chamber orchestra (1.ca.1.0;188.8.131.52;pf;str)
commissioned and premiered by the Southern Sinfonia, cond. Michael Lloyd
As I began work on this piece, I realised that the music I was writing was taking on a plaintive, desolate cast. I hadn’t set out with this in mind. Maybe it was a logical consequence of my arriving back in Dunedin after some time away to find that all my old friends had left, and that I was more or less unknown. I became, as composers often do, somewhat reclusive.
This was also, perhaps, a result of my listening to some rather melancholic music: the gorgeous Swan of Tuonela by Sibelius, in which a cor anglais evokes the swan ploughing the black waters of Tuonela, the Finnish kingdom of death; Gabriel Yared’s evocative score to The English Patient, depicting the wide, desolate wastes of the North African desert; and the astonishing music of Georgian composer Giya Kancheli, who once said of composing that “I feel more as if I were filling a space that has been deserted”.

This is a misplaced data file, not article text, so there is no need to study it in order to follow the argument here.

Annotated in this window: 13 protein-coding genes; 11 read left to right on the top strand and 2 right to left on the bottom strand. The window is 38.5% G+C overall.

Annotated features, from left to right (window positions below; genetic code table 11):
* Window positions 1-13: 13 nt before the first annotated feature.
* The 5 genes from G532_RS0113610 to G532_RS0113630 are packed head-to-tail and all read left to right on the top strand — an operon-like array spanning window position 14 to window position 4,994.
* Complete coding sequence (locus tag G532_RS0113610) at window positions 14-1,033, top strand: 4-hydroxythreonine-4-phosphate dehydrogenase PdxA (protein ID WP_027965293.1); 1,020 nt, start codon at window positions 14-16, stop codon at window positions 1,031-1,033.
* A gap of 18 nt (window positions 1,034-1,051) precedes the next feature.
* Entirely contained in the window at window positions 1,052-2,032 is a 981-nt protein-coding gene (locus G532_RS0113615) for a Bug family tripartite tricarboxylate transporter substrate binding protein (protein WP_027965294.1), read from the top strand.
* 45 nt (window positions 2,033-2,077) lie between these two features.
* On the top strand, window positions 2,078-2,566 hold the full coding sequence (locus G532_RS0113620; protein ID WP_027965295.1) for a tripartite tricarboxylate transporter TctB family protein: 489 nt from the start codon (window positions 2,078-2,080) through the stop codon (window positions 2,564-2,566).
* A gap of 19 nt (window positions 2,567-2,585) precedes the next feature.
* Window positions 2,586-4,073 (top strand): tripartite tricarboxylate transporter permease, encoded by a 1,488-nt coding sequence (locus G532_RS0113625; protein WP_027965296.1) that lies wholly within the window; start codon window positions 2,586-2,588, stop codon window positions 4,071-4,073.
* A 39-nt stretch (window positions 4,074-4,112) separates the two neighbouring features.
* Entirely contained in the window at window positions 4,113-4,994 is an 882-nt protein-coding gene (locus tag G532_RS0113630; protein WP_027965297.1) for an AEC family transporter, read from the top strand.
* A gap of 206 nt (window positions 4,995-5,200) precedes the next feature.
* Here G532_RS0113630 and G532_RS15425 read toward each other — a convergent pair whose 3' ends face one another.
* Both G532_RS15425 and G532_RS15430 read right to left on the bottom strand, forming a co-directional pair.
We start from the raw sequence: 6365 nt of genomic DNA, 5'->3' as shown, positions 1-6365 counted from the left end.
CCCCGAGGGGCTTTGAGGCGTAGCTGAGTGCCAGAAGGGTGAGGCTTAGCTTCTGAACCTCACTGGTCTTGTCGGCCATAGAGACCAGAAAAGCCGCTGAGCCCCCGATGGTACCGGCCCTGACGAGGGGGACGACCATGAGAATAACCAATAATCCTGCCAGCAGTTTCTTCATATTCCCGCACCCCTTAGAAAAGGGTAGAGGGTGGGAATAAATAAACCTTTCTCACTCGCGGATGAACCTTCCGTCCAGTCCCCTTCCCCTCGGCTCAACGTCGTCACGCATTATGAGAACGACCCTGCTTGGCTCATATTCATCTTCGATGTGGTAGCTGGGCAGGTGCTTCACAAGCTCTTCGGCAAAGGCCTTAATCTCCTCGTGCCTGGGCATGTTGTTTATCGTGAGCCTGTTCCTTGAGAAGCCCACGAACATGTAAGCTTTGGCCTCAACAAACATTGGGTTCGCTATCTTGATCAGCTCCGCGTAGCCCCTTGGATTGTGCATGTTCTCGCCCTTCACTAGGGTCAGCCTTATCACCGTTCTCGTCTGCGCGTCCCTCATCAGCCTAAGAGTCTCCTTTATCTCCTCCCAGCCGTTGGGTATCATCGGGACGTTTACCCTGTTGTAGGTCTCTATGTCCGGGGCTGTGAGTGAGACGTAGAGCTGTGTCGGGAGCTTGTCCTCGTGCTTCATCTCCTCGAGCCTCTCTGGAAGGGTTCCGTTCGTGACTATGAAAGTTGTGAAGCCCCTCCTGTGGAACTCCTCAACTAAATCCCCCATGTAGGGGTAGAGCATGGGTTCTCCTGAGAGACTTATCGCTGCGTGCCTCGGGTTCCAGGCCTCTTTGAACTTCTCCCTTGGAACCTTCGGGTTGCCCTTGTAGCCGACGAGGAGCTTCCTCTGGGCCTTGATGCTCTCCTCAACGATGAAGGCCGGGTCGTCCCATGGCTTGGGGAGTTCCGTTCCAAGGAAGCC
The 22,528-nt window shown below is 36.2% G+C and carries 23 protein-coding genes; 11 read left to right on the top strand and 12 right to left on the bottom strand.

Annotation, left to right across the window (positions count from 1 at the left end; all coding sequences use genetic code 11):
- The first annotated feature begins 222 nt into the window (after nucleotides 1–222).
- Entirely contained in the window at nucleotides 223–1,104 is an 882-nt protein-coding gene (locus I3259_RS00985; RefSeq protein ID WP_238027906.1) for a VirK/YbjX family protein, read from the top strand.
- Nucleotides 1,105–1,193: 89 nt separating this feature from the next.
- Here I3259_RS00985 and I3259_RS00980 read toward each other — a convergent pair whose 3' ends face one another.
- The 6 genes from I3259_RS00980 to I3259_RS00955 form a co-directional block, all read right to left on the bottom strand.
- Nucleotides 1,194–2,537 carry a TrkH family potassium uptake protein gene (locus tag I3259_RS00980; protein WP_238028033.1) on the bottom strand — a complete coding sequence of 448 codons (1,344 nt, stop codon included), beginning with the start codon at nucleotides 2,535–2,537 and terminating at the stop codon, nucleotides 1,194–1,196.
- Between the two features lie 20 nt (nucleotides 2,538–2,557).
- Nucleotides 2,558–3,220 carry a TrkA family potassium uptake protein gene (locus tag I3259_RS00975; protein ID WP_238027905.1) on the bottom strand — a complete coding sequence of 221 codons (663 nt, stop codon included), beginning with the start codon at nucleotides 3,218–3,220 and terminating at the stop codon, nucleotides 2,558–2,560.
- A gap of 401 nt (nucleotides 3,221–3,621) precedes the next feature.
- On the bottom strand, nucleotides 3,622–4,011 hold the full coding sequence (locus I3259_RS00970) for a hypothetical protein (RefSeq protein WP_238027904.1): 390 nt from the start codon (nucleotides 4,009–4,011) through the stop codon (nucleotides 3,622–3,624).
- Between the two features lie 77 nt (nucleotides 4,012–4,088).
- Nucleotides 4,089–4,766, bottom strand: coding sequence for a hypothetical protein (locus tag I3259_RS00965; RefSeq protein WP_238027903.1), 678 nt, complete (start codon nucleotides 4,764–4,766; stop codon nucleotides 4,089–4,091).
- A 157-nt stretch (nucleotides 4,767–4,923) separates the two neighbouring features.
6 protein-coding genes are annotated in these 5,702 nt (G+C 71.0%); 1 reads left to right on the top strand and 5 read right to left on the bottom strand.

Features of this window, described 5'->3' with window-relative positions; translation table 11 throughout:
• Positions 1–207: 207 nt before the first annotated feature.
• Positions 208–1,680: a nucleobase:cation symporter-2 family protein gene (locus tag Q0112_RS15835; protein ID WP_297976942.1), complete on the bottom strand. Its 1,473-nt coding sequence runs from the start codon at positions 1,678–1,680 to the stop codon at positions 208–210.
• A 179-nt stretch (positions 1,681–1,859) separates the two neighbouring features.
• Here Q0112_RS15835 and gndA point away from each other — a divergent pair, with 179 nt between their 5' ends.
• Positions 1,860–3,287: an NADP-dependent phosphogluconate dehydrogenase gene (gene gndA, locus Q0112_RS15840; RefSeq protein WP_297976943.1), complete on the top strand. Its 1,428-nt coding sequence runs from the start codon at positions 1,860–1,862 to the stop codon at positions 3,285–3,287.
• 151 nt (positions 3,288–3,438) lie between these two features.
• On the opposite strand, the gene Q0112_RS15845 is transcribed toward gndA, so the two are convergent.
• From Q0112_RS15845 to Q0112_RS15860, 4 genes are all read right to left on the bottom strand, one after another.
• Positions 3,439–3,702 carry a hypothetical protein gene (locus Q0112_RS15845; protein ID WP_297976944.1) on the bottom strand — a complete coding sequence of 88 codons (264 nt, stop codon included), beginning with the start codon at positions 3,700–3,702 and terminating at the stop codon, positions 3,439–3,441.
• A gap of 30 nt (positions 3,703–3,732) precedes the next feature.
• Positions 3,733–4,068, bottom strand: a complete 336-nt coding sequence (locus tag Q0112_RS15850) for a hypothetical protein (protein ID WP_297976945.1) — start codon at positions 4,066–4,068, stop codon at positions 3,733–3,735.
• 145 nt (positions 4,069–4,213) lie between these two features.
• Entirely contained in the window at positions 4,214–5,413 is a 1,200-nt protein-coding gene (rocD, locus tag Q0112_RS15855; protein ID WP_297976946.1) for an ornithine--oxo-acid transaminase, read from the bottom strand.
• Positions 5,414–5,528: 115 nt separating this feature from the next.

I needed a title that evoked a similar frame of mind, but from my own New Zealand perspective. I’ve never been great with titles but in this case I drew a complete blank. Nothing seemed to sum up the sense of isolation I felt in the music. It was not until I had almost completed the work that I had a chance encounter with Shonagh Koea’s book The Lonely Margins of the Sea. The title seemed perfect for my piece—except for the fact that she’d already used it, and my scruples would not permit me to pilfer her idea. Upon closer inspection, however, I discovered that she had herself taken the title from a painting by nineteenth-century Australian artist Jessie Scarvell called The Lonely Margin of the Sea. That settled it. I decided that my piece could just be a musical response to a title that already exists as a painting and a book.
Besides, deserted beaches are very special to me. On a cold, wet winter’s day, when a southerly rips through, the beach becomes a bleak, brooding place, a meniscus, a periphery, a narrow interface that tenuously separates us from the vast expanse of the Great Southern Ocean.